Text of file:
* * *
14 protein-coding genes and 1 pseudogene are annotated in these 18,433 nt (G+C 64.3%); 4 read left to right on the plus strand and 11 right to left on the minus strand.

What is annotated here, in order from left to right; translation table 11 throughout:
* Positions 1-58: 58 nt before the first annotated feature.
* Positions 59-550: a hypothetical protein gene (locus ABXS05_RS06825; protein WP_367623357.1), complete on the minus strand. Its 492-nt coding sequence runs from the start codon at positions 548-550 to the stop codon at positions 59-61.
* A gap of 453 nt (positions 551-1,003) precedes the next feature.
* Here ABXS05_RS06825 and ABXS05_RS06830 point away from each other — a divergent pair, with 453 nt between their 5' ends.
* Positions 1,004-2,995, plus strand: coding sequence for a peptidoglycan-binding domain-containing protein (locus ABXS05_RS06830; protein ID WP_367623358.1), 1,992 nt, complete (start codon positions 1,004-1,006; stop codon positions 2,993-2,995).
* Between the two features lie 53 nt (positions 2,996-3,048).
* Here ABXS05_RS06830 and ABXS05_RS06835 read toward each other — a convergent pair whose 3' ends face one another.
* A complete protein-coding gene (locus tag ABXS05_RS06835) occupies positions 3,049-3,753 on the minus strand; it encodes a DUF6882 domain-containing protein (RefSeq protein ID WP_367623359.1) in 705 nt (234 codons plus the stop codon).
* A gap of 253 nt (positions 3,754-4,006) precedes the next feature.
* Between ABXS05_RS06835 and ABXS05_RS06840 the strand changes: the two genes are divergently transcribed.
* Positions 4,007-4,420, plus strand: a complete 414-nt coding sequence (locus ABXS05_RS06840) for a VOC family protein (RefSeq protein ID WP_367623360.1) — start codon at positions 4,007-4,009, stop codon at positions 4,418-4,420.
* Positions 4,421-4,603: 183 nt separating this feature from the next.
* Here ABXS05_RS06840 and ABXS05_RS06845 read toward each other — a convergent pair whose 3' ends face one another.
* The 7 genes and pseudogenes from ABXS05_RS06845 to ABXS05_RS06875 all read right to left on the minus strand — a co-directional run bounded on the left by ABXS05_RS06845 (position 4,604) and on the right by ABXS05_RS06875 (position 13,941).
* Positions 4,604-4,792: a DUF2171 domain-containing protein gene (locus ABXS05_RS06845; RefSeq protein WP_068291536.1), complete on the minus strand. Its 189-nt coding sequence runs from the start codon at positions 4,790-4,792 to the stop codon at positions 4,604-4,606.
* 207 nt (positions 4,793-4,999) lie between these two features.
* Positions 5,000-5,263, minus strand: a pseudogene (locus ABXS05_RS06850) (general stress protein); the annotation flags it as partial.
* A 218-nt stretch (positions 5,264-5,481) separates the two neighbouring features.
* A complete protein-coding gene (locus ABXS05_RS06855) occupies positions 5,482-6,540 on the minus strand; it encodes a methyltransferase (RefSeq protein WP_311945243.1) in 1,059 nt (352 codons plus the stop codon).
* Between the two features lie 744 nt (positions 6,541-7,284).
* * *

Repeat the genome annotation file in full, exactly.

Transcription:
14 protein-coding genes and 1 pseudogene are annotated in these 18,433 nt (G+C 64.3%); 4 read left to right on the plus strand and 11 right to left on the minus strand.

What is annotated here, in order from left to right; translation table 11 throughout:
* Positions 1-58: 58 nt before the first annotated feature.
* Positions 59-550: a hypothetical protein gene (locus ABXS05_RS06825; protein WP_367623357.1), complete on the minus strand. Its 492-nt coding sequence runs from the start codon at positions 548-550 to the stop codon at positions 59-61.
* A gap of 453 nt (positions 551-1,003) precedes the next feature.
* Here ABXS05_RS06825 and ABXS05_RS06830 point away from each other — a divergent pair, with 453 nt between their 5' ends.
* Positions 1,004-2,995, plus strand: coding sequence for a peptidoglycan-binding domain-containing protein (locus ABXS05_RS06830; protein ID WP_367623358.1), 1,992 nt, complete (start codon positions 1,004-1,006; stop codon positions 2,993-2,995).
* Between the two features lie 53 nt (positions 2,996-3,048).
* Here ABXS05_RS06830 and ABXS05_RS06835 read toward each other — a convergent pair whose 3' ends face one another.
* A complete protein-coding gene (locus tag ABXS05_RS06835) occupies positions 3,049-3,753 on the minus strand; it encodes a DUF6882 domain-containing protein (RefSeq protein ID WP_367623359.1) in 705 nt (234 codons plus the stop codon).
* A gap of 253 nt (positions 3,754-4,006) precedes the next feature.
* Between ABXS05_RS06835 and ABXS05_RS06840 the strand changes: the two genes are divergently transcribed.
* Positions 4,007-4,420, plus strand: a complete 414-nt coding sequence (locus ABXS05_RS06840) for a VOC family protein (RefSeq protein ID WP_367623360.1) — start codon at positions 4,007-4,009, stop codon at positions 4,418-4,420.
* Positions 4,421-4,603: 183 nt separating this feature from the next.
* Here ABXS05_RS06840 and ABXS05_RS06845 read toward each other — a convergent pair whose 3' ends face one another.
* The 7 genes and pseudogenes from ABXS05_RS06845 to ABXS05_RS06875 all read right to left on the minus strand — a co-directional run bounded on the left by ABXS05_RS06845 (position 4,604) and on the right by ABXS05_RS06875 (position 13,941).
* Positions 4,604-4,792: a DUF2171 domain-containing protein gene (locus ABXS05_RS06845; RefSeq protein WP_068291536.1), complete on the minus strand. Its 189-nt coding sequence runs from the start codon at positions 4,790-4,792 to the stop codon at positions 4,604-4,606.
* 207 nt (positions 4,793-4,999) lie between these two features.
* Positions 5,000-5,263, minus strand: a pseudogene (locus ABXS05_RS06850) (general stress protein); the annotation flags it as partial.
* A 218-nt stretch (positions 5,264-5,481) separates the two neighbouring features.
* A complete protein-coding gene (locus ABXS05_RS06855) occupies positions 5,482-6,540 on the minus strand; it encodes a methyltransferase (RefSeq protein WP_311945243.1) in 1,059 nt (352 codons plus the stop codon).
* Between the two features lie 744 nt (positions 6,541-7,284).